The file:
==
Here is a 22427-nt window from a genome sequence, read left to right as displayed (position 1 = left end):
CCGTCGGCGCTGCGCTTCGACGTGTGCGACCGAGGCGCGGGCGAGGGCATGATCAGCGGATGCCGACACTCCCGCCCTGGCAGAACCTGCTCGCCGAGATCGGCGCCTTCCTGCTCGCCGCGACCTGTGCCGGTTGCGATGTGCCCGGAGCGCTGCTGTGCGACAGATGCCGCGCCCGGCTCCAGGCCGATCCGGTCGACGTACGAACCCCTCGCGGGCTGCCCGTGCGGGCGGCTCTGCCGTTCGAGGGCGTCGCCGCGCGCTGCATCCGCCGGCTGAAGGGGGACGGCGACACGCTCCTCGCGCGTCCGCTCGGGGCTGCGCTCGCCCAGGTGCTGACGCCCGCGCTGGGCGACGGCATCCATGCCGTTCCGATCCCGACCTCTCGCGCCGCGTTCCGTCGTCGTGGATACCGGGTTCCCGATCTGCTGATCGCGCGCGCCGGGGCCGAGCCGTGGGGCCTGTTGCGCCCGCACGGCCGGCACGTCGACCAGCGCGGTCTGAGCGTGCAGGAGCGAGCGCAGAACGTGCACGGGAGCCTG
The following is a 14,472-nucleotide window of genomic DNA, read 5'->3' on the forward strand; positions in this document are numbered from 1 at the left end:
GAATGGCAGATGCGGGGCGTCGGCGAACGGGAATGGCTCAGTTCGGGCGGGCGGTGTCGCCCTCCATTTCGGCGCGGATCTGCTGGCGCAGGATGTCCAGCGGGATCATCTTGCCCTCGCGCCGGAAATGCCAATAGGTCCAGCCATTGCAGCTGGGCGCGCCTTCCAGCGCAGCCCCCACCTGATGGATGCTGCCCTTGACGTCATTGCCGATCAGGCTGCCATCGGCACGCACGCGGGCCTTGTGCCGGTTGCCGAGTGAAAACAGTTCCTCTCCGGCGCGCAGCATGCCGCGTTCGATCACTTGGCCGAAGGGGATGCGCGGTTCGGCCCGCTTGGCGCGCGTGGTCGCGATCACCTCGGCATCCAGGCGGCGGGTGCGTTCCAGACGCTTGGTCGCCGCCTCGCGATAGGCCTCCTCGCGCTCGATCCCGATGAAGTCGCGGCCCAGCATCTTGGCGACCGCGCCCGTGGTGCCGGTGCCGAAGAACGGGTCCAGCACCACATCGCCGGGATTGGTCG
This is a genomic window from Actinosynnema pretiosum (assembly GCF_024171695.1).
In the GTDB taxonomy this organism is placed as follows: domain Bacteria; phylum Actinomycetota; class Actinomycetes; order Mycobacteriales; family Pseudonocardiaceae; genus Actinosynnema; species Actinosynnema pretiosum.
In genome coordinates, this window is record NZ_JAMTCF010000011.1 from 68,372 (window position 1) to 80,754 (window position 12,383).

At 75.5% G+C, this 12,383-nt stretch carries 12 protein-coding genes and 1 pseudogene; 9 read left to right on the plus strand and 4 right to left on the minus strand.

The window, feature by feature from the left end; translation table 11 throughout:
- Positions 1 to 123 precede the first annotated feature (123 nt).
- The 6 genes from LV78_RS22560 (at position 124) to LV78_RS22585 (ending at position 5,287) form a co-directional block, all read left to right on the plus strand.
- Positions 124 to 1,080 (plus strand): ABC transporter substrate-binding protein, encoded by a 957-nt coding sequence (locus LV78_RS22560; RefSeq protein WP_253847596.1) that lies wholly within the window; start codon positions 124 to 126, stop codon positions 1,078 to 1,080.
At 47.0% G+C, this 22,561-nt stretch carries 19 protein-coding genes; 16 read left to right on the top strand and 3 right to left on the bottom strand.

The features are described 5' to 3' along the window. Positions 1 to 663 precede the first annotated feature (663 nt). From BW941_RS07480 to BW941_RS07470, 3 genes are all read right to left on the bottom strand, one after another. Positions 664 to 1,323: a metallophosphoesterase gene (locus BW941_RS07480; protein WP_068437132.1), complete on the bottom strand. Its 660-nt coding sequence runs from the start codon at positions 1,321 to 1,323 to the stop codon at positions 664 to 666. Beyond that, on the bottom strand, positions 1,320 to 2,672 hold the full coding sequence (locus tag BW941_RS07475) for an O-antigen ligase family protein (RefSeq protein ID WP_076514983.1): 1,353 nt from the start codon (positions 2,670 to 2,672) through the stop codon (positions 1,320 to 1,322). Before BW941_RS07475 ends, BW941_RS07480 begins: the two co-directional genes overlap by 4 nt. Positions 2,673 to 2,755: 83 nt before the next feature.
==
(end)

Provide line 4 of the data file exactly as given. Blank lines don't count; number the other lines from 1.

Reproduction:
GAATGGCAGATGCGGGGCGTCGGCGAACGGGAATGGCTCAGTTCGGGCGGGCGGTGTCGCCCTCCATTTCGGCGCGGATCTGCTGGCGCAGGATGTCCAGCGGGATCATCTTGCCCTCGCGCCGGAAATGCCAATAGGTCCAGCCATTGCAGCTGGGCGCGCCTTCCAGCGCAGCCCCCACCTGATGGATGCTGCCCTTGACGTCATTGCCGATCAGGCTGCCATCGGCACGCACGCGGGCCTTGTGCCGGTTGCCGAGTGAAAACAGTTCCTCTCCGGCGCGCAGCATGCCGCGTTCGATCACTTGGCCGAAGGGGATGCGCGGTTCGGCCCGCTTGGCGCGCGTGGTCGCGATCACCTCGGCATCCAGGCGGCGGGTGCGTTCCAGACGCTTGGTCGCCGCCTCGCGATAGGCCTCCTCGCGCTCGATCCCGATGAAGTCGCGGCCCAGCATCTTGGCGACCGCGCCCGTGGTGCCGGTGCCGAAGAACGGGTCCAGCACCACATCGCCGGGATTGGTCG